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Pediatric GERD

Content
Physiology of Gastric Acid secretion
An introduction to GERD
Management of GERD

Physiology of Gastric Acid Secretion


Stomach is divided into four areas:
Cardia, Fundus, Body and Pylorus.
It has two valve-like sphincters
1. LES Lower esophageal sphincter
2. Pyloric sphincter
. These sphincters regulate the entry
and exit of food from the stomach.

. Acid secreted in stomach causes


hydrolysis, sterilizes the meal content
& activates pepsinogen to pepsin
. Acid secretion:
Basal
Stimulated
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Regulation of acid secretion


Parietal cells in the gastric glands secrete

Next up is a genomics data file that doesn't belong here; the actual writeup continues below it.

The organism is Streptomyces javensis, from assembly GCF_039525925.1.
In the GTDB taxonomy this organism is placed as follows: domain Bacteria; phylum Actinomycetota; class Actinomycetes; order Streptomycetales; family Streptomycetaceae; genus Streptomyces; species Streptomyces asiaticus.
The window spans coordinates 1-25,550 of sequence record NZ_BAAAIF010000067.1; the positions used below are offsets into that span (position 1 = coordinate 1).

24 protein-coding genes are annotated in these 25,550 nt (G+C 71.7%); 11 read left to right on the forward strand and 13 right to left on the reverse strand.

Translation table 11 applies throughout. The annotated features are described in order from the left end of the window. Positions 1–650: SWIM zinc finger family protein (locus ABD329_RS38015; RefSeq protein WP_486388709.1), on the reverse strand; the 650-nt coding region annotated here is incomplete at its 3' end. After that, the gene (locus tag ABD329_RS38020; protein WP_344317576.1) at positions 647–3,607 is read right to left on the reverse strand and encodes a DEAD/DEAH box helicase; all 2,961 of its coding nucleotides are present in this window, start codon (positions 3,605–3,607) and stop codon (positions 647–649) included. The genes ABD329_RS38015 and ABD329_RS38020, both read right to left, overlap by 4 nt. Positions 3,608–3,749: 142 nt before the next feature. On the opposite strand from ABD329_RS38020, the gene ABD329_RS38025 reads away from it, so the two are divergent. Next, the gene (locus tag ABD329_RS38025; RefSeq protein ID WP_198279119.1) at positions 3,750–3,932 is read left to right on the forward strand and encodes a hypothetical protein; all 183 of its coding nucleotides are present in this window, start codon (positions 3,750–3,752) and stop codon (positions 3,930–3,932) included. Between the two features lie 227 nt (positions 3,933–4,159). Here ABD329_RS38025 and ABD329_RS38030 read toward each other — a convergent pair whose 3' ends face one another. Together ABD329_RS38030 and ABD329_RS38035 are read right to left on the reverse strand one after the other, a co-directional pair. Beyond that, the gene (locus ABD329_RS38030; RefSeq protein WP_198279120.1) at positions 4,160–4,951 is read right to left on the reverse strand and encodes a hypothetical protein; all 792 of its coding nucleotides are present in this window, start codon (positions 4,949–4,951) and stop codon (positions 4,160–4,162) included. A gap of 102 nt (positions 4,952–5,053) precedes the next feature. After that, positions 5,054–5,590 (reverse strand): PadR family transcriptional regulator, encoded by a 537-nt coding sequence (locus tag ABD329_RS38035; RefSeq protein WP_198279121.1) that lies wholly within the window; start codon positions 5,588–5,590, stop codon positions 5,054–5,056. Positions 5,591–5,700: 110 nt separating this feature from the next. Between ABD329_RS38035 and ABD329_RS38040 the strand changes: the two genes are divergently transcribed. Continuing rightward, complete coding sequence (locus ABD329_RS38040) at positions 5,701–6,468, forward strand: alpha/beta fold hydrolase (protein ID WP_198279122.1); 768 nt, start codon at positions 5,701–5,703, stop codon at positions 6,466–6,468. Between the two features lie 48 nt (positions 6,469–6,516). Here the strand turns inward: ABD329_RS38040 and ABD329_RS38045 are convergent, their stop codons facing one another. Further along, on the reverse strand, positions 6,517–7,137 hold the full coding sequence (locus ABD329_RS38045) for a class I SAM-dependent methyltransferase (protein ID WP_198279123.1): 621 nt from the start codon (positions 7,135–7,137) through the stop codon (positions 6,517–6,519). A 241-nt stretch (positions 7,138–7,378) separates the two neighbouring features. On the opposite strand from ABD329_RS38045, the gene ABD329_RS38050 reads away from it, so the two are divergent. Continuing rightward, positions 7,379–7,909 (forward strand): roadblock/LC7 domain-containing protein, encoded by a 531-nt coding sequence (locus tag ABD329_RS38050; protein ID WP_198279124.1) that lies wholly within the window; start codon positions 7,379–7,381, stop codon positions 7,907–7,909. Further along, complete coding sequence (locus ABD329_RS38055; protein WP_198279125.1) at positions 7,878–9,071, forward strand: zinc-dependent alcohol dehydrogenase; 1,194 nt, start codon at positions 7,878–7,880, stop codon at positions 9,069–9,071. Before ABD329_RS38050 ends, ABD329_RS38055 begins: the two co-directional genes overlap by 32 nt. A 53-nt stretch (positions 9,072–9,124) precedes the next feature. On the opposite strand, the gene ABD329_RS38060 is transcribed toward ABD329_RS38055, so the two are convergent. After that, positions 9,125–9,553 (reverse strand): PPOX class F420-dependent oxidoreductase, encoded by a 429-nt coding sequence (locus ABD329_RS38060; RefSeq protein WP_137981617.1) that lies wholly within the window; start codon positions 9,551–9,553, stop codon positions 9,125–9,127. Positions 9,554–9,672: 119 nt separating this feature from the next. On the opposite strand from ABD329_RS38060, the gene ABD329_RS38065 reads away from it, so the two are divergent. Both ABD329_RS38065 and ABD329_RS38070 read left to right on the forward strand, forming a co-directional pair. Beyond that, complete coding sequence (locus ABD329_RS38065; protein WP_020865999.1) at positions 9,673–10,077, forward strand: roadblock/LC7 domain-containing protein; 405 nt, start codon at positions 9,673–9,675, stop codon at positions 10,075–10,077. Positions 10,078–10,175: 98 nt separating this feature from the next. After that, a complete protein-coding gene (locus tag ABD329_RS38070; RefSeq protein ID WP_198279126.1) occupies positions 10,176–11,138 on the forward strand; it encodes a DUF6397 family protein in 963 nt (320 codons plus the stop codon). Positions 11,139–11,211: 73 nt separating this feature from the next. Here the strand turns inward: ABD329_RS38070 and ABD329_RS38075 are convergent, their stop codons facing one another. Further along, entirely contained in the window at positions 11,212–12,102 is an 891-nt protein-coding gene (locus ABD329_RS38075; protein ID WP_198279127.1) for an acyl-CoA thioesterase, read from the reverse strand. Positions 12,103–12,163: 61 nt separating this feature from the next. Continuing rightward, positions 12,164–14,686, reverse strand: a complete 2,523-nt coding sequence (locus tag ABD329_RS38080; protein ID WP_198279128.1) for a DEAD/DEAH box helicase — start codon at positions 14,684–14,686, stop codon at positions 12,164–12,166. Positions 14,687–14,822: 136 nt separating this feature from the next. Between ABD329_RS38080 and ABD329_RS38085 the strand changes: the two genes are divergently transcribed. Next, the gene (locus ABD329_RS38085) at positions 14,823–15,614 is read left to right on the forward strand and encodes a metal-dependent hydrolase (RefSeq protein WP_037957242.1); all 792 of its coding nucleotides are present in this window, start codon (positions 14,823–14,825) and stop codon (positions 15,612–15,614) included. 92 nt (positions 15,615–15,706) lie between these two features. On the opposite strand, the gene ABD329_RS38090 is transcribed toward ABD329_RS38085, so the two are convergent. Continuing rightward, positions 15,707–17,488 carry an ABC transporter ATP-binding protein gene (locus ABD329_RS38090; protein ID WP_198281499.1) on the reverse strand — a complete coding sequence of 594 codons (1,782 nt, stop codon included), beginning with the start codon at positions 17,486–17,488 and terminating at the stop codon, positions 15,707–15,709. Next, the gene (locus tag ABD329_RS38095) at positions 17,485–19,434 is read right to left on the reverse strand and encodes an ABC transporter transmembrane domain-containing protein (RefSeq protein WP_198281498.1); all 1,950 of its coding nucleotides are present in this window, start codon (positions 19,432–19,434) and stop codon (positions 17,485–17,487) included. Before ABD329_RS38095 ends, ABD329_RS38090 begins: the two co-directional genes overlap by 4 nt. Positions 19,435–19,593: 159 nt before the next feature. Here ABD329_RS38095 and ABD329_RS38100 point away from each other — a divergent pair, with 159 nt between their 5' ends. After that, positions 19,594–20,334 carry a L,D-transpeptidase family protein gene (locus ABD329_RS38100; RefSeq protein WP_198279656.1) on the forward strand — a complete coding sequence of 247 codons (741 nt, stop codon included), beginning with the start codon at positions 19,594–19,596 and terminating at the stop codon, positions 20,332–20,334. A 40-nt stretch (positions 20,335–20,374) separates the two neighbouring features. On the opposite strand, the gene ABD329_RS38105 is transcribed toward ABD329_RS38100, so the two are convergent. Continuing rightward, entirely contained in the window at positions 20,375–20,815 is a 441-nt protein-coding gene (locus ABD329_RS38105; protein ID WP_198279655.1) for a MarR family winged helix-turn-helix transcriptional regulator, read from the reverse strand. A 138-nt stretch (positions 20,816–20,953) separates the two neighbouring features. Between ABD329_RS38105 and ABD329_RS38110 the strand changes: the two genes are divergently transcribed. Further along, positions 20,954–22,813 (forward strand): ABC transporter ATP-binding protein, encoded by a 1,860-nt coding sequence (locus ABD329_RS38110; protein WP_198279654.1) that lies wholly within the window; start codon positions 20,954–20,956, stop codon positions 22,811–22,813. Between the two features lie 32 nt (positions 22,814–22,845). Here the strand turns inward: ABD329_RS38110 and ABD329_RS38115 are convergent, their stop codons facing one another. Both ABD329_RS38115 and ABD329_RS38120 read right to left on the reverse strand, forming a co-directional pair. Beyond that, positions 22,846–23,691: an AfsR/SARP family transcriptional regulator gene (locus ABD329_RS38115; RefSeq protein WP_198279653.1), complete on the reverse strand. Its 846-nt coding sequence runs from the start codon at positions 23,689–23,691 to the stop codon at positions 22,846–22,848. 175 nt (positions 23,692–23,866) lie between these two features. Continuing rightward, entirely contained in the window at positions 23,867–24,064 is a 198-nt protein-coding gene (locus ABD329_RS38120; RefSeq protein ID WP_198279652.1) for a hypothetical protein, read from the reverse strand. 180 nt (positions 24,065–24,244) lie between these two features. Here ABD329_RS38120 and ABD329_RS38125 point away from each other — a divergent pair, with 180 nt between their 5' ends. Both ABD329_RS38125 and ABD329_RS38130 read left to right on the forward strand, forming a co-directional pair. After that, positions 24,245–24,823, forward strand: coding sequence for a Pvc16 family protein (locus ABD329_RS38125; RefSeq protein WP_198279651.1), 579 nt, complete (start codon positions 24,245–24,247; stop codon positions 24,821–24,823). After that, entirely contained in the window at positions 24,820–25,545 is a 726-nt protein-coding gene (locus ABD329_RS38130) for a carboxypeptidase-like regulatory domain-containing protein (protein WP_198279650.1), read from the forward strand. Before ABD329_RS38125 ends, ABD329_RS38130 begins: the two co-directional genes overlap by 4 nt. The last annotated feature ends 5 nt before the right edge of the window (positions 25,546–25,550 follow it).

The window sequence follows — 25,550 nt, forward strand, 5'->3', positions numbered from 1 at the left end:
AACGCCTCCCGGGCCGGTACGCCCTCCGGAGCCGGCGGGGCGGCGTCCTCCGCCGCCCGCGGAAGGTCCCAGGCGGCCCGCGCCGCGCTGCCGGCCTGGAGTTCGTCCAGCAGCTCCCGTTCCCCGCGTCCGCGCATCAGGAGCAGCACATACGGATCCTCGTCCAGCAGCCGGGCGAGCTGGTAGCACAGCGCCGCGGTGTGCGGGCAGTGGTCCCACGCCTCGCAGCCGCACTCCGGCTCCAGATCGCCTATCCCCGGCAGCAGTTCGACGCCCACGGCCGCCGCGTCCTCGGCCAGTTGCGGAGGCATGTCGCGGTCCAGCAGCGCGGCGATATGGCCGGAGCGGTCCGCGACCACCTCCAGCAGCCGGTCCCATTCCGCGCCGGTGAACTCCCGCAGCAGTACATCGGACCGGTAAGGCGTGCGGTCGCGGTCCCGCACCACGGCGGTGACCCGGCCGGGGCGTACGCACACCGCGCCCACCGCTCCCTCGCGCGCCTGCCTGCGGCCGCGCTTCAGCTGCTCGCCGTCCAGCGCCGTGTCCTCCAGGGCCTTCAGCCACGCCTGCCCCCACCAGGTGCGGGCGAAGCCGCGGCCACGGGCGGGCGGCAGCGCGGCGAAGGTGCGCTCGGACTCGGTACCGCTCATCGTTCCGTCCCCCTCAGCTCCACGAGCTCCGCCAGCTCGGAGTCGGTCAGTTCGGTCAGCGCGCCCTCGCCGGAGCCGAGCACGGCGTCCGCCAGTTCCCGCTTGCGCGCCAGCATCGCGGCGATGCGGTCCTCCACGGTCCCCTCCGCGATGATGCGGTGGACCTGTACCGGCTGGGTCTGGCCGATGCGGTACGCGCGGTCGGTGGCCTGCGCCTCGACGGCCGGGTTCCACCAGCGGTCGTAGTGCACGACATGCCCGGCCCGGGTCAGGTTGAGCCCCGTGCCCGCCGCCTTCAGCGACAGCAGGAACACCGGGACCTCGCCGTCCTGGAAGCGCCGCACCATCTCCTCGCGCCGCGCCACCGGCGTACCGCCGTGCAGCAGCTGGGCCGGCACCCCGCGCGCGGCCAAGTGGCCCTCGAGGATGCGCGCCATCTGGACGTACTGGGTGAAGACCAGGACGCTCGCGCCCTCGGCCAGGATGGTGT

hydrochloric acid, which is needed for
digestion.
The parietal cells have 3 kinds of
receptors on their surface. These
include:
1. Histamine (H2) receptor
2. Gastrin (G) receptor
3. Muscarinic (M3) receptor

Stimulation by any one of these receptors


causes stimulation of HCl secretion from the
parietal cells.

ACh

Gastrin

Histamine

_ Adenyl

M3

cyclase

ATP

Ca++
+

H2

`
+

cAMP

Gastrin
receptor

Ca++
+

Protein Kinase
(Activated)

K+

+ H+
Proton pump

Gastric acid

Parietal cell
Lumen of stomach
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Acid Peptic Disease (APD)


Acid peptic disorders include a number of
conditions whose patho-physiology is believed to
be the result of damage from acid and pepsin
activity in the gastric secretions.

Gastric Ulcer
Duodenal Ulcer
GERD
Hyper acidity etc.
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Acid Peptic Disease (APD)